1. The number of people going to jail is going up while crime rates are falling: In 1983, roughly 6 million people were admitted to a local jail. That number grew to roughly 11.7 million in 2013. Meanwhile, crime rates have been dropping. See Vera's chart:
Jail admissions rates include people who've gone to jail more than once—recidivism is a separate, but related issue—but even factoring that in, more people are going to jail. The report speculates that this is tied to arrests for drug crimes: In 1983, drug defendants and inmates made up less than 10 percent of local jail populations but by 2002 they accounted for 25 percent.
2. Jail time is getting longer: Once people land in jail, their average stay has increased nearly 65 percent, from 14 days to 23. This statistic doesn't distinguish between pretrial detention and those serving actual jail terms, but, as the report notes, "the proportion of jail inmates that are being held pretrial has grown substantially in the last thirty years—from about 40 to 62 percent—it is highly likely that the increase in the average length of stay is largely driven by longer stays in jails by people who are unconvicted of any crime."
3. People who go to jail often work less and earn less after getting out: Spending any time in jail can, and usually does, significantly alter someone's ability to lead a normal life upon release. Plus, many jail inmates have to pay fees for laundry service, room and board, and even booking fees. Even if they're later found innocent, they still must pay those bills, leaving many former defendants indebted to the system.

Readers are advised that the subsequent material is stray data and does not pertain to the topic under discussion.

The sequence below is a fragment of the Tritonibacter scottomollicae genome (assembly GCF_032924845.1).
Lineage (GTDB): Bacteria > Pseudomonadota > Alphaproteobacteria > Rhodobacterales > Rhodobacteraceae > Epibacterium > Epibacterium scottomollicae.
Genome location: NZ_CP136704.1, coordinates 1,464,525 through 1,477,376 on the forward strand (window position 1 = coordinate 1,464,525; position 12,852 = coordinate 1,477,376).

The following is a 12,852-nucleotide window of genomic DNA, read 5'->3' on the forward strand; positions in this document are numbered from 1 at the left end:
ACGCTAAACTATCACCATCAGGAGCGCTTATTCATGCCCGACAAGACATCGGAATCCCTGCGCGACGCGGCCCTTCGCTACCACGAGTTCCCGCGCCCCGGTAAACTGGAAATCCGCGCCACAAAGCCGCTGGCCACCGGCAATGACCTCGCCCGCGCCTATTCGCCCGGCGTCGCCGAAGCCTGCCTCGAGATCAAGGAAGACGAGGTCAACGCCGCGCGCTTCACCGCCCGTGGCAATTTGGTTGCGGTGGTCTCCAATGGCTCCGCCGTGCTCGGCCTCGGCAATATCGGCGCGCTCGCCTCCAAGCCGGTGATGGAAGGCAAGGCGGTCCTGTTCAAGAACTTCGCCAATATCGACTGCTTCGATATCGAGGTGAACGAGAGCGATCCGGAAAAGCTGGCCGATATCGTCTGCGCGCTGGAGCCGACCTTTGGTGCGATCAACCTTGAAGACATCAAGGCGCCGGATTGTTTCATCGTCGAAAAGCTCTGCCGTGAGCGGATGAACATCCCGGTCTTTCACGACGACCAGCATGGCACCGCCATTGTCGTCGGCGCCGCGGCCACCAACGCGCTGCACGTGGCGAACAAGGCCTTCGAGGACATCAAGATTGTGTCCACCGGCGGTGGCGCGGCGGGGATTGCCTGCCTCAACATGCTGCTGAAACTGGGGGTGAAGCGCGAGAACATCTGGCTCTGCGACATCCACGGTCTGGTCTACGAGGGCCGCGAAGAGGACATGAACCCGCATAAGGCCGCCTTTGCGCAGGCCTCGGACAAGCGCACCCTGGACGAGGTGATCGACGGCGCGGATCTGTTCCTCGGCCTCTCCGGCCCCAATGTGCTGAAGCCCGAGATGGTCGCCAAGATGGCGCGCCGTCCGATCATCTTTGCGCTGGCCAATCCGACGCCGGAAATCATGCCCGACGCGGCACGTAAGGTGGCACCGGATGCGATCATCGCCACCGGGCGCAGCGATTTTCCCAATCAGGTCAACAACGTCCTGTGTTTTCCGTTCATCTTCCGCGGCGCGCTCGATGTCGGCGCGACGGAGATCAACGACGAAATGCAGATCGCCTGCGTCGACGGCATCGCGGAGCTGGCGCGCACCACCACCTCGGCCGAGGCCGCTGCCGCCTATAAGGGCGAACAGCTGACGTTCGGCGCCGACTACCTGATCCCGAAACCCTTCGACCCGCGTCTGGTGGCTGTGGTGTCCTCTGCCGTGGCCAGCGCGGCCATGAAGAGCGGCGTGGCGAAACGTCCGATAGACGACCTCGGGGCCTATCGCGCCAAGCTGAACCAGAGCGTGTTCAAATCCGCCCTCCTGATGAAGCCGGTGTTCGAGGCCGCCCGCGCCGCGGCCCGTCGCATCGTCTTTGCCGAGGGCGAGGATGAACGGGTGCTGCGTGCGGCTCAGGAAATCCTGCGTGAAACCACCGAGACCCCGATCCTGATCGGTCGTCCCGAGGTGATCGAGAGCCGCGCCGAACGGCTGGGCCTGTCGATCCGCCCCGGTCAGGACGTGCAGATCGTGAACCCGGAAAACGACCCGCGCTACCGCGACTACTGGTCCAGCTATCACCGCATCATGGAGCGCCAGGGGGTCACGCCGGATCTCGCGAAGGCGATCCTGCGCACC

Consider Kevin Thompson, a Georgia man who had been jailed once and was jailed again for not paying $838 in traffic fines, court fees, and probation fees to a private probation company.
4. Lack of money is the main reason defendants sit in jail: The report comes to a depressing, if not surprising, conclusion: "Money, or the lack thereof, is now the most important factor in determining whether someone is held in jail pretrail. Almost everyone is offered monetary bail, but the majority of defendants cannot raise the money quickly or, in some cases, at all." This leads to situations where people are stuck in jail for minor offenses. A 2010 Human Rights Watch report found that in about 19,000 criminal cases in New York City, many people couldn't afford bail set at $1,000 or less. In some cases, the accused pled guilty early to get out of jail, even if they were innocent.
5. Society's race problems are amplified by the local jail dynamic: The Vera report notes that about 38 percent of felony defendants will spend their entire pretrial periods in jail, but only one in 10 were denied bail in the first place. The rest, many of whom are African American men, simply can't afford to post bail: "Black men appear to be caught in a cycle of disadvantage: incarcerated at higher rates and, therefore, more likely to be unemployed and/or in debt, they have more trouble posting bail."